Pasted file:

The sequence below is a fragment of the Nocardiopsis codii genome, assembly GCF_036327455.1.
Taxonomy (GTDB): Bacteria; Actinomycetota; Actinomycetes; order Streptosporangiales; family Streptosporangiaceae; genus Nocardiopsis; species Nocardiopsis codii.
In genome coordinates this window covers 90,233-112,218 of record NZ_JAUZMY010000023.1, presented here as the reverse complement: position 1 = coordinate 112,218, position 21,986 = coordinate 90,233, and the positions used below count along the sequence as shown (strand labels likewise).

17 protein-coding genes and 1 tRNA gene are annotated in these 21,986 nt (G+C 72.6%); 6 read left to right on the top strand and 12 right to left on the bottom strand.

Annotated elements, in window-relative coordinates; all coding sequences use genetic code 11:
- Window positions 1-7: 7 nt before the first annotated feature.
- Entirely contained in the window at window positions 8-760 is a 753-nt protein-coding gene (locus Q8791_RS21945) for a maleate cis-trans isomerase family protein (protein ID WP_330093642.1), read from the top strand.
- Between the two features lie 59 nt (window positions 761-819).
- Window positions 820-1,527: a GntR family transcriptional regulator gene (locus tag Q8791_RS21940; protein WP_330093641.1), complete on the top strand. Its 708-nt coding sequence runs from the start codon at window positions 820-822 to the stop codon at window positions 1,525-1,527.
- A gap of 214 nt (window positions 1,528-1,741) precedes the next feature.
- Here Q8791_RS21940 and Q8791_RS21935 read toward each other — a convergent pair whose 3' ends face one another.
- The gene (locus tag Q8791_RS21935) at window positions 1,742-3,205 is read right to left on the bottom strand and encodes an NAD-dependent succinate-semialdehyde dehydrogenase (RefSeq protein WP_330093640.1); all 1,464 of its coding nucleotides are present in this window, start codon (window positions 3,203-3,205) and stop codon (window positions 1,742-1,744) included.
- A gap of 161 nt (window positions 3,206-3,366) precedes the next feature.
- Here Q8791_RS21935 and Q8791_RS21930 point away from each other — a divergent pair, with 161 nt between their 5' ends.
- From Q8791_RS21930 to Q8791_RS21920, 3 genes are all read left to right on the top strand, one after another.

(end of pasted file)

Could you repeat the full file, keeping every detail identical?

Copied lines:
The sequence below is a fragment of the Nocardiopsis codii genome, assembly GCF_036327455.1.
Taxonomy (GTDB): Bacteria; Actinomycetota; Actinomycetes; order Streptosporangiales; family Streptosporangiaceae; genus Nocardiopsis; species Nocardiopsis codii.
In genome coordinates this window covers 90,233-112,218 of record NZ_JAUZMY010000023.1, presented here as the reverse complement: position 1 = coordinate 112,218, position 21,986 = coordinate 90,233, and the positions used below count along the sequence as shown (strand labels likewise).

17 protein-coding genes and 1 tRNA gene are annotated in these 21,986 nt (G+C 72.6%); 6 read left to right on the top strand and 12 right to left on the bottom strand.

Annotated elements, in window-relative coordinates; all coding sequences use genetic code 11:
- Window positions 1-7: 7 nt before the first annotated feature.
- Entirely contained in the window at window positions 8-760 is a 753-nt protein-coding gene (locus Q8791_RS21945) for a maleate cis-trans isomerase family protein (protein ID WP_330093642.1), read from the top strand.
- Between the two features lie 59 nt (window positions 761-819).
- Window positions 820-1,527: a GntR family transcriptional regulator gene (locus tag Q8791_RS21940; protein WP_330093641.1), complete on the top strand. Its 708-nt coding sequence runs from the start codon at window positions 820-822 to the stop codon at window positions 1,525-1,527.
- A gap of 214 nt (window positions 1,528-1,741) precedes the next feature.
- Here Q8791_RS21940 and Q8791_RS21935 read toward each other — a convergent pair whose 3' ends face one another.
- The gene (locus tag Q8791_RS21935) at window positions 1,742-3,205 is read right to left on the bottom strand and encodes an NAD-dependent succinate-semialdehyde dehydrogenase (RefSeq protein WP_330093640.1); all 1,464 of its coding nucleotides are present in this window, start codon (window positions 3,203-3,205) and stop codon (window positions 1,742-1,744) included.
- A gap of 161 nt (window positions 3,206-3,366) precedes the next feature.
- Here Q8791_RS21935 and Q8791_RS21930 point away from each other — a divergent pair, with 161 nt between their 5' ends.
- From Q8791_RS21930 to Q8791_RS21920, 3 genes are all read left to right on the top strand, one after another.